The center also is featuring interactive activities that explore various forms of energy. There's the not-so-spooky forest with colors that pop from the wall through special chromadepth glasses; sound travel and various heat signatures using thermal cameras, and Newton's pumpkins, to name some. Weekends feature the new Eerie Energy Live Science Show and Inquiry Island activity.

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The Pennsylvania Sinfonia Orchestra opens its 35th anniversary season with music "From Sunny to Soulful" on Saturday at 7:30 p.m. at Christ Lutheran Church, 1245 West Hamilton Street, Allentown. Music conductor is Allan Birney.

According to a news release, Birney has programmed works that showcase the special capabilities and warm ensemble of the chamber orchestra, which is deliberately small in size to play classical chamber music and with a sound that is agile and intimate – in this case, pieces that express musical emotions, from sunny to soulful, effusive to introspective.

Featured soloist will be Sinfonia principal oboist Cheryl Bishkoff, who will perform the lively "Oboe Concerto in C, K. 314" by Wolfgang Mozart. The program also will include the music of Czech composer Antonin Dvorak, Norwegian composer Edvard Grieg, and Austrian composer Franz Joseph Haydn.

For further info:


An evening of conversation and Q&A with Tony Award- and Emmy Award-winner Nathan Lane will be held at the State Theatre in Easton on Sunday at 3 p.m., following a screening of "The Birdcage," in which he stars as Albert Goldman.

Lane's credits are extensive and include "The Producers," both on Broadway and in the feature film. He made his national theater debut as Roy Cohn in Tony Kushner's "Angels in America." On Broadway, he starred in "The Front Page," "The Addams Family," and "Guys and Dolls," to name some. In television, he appeared on "American Crime Story: The People vs. OJ Simpson," "Modern Family," and "The Good Wife."

For further info:


Studio B Fine Art Gallery in Boyertown will host the exhibition, "Larger than Life," led by artist Lynn Millar and gallery director Susan Biebuyck, opening Friday and continuing through November 26. A reception will be held Friday from 5 to 8 p.m.

Artists who were invited to showcase their work offer a closer look via a magnified image or an artistic response to a person, place, thing, or idea that exacts mammoth influence.

The purpose, according to Millar, is to "ever so slightly alter the viewers's perspective as their world seems just a little smaller compared to the artists's interpretation."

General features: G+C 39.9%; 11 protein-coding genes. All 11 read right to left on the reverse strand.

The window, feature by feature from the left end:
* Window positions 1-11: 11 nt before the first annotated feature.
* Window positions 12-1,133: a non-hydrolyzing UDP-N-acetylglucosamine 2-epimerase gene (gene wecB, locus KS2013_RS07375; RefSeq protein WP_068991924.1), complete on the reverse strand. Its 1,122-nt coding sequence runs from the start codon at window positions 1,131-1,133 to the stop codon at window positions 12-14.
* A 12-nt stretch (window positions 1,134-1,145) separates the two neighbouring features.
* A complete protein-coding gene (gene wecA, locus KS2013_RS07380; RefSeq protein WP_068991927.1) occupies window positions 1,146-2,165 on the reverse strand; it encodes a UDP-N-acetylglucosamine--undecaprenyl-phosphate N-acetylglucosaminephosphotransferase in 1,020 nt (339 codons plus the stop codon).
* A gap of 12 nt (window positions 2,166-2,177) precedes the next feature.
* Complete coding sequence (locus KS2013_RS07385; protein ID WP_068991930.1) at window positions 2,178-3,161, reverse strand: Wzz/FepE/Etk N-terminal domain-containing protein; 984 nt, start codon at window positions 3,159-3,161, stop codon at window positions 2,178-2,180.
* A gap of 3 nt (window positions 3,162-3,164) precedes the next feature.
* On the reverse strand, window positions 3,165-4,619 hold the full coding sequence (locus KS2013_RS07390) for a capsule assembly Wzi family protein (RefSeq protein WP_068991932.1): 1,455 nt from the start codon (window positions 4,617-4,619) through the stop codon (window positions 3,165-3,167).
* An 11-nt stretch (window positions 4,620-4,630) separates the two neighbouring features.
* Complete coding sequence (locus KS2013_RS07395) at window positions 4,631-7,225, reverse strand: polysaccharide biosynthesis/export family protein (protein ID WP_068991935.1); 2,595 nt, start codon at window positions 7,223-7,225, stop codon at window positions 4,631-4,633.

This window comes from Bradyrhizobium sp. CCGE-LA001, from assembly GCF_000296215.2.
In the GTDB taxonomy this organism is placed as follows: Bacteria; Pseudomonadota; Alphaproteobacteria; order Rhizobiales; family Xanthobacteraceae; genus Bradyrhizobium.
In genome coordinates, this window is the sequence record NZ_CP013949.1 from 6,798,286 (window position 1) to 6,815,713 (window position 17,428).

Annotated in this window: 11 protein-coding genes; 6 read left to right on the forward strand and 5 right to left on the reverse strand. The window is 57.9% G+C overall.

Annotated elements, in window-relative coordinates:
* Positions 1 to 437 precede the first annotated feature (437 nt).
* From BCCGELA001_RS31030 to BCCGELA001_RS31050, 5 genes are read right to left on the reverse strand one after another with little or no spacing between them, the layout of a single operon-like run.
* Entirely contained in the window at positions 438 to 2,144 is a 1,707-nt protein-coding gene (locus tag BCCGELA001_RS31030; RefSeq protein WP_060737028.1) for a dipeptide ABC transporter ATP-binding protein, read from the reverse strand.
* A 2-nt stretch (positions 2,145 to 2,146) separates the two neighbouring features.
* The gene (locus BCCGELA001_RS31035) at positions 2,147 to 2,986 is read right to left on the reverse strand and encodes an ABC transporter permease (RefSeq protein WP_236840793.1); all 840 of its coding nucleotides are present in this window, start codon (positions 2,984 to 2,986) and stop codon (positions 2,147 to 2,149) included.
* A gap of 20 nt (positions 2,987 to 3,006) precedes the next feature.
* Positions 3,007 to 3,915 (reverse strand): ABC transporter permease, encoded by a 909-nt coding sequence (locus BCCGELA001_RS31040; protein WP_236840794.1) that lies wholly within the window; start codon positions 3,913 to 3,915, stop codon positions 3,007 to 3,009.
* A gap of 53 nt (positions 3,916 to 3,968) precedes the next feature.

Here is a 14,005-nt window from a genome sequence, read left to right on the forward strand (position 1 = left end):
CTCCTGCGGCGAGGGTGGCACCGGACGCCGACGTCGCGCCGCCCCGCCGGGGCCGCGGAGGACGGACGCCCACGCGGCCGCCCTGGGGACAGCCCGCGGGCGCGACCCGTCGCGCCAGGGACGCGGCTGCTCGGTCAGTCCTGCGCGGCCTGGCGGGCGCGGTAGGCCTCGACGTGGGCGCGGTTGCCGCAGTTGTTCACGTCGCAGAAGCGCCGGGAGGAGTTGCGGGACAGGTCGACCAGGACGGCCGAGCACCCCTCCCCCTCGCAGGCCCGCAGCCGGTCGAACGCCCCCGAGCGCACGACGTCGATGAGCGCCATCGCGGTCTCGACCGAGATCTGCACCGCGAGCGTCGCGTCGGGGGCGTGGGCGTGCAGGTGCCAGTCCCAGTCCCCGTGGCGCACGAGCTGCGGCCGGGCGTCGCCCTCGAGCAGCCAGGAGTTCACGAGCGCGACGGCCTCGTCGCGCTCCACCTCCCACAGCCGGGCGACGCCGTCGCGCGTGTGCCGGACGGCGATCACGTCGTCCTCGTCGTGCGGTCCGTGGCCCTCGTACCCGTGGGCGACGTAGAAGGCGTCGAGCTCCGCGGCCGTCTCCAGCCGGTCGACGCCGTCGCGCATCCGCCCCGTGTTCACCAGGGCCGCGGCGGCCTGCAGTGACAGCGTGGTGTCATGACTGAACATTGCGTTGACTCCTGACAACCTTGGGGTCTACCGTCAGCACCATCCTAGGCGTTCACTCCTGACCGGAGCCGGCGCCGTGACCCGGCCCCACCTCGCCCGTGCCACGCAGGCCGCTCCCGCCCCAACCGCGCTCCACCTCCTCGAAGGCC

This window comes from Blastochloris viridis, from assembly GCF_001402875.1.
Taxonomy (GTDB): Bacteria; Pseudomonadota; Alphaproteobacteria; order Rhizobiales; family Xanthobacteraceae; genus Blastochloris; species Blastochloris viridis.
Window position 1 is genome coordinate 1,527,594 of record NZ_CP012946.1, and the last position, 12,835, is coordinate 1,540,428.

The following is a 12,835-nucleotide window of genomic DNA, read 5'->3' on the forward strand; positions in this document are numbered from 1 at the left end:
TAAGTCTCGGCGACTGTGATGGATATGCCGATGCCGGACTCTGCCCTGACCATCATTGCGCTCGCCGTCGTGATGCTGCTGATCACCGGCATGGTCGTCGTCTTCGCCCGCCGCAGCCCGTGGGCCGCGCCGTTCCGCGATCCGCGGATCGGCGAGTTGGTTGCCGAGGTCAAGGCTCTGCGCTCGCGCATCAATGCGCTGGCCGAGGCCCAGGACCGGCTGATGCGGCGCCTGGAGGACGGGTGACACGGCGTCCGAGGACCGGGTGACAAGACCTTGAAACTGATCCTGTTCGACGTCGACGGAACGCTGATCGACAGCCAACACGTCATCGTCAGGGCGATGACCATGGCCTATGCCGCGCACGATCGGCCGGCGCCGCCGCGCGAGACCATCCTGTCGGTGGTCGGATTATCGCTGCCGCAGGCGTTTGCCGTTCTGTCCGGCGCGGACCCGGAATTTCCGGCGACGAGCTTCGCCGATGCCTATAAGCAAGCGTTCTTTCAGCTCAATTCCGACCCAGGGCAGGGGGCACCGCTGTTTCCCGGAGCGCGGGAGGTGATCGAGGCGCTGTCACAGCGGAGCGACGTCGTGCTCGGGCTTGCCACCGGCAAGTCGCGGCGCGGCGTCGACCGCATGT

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Pink Martini, founded by band leader/pianist Thomas Lauderdale in 1994, will perform at Zoellner Arts Center at Lehigh University in Bethlehem on Saturday at 8 p.m. The band's original mission, according to Lauderdale in a news release, was "to provide more beautiful and inclusive musical soundtracks for political fundraisers for causes such as civil rights, affordable housing, the environment, libraries, public broadcasting, education and parks."

The band has performed its multilingual repertoire on concert stages and with symphony orchestras worldwide, even collaborating with such artists as Carol Channing, Rufus Wainwright, Michael Feinstein, and the original cast of "Sesame Street," to name some. 

"We're very much an American Band," Lauderdale said, "but we spend a lot of time abroad and therefore have the incredible diplomatic opportunity to represent a broader, more inclusive America... the America which remains the most heterogeneously populated country in the world... composed of people of every country, every language, every religion."

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Acclaimed professional storyteller, actress, teacher, coach, writer and entrepreneur, Michaela Murphy, recently was appointed director of education at Bucks County Playhouse in New Hope. In her new position, she will be part of the playhouse's first storytelling series beginning Friday at 7 p.m., with "Out on a Limb," in its education center, Lambertville Hall, 57 Bridge Street, Lambertville, New Jersey. Other performances will be held November 17 ("Home: There’s No Place like It") and December 15 ("The Liar Show").

Murphy worked as both an educator and an actress at Edith Wharton's "The Mount" in the Berkshires and at the famed Shakespeare and Company, to the high-tech corridors of Microsoft, and has distinguished herself as one of the country’s top communications specialists.

She has told her stories at Second Stage Theatre, The Atlantic Theater, The Whitney Museum, Lincoln Center, and on NPR's "All Things Considered." Her one-woman show, "Something Blue," has been performed at The Aspen Comedy Festival and Williamstown Theatre Festival. She performs with The Moth in their main stage shows as well as on their national storytelling tours.

Appearing with Murphy on Friday will be James Braly, Ed Gavagan, and Josh Lehrer.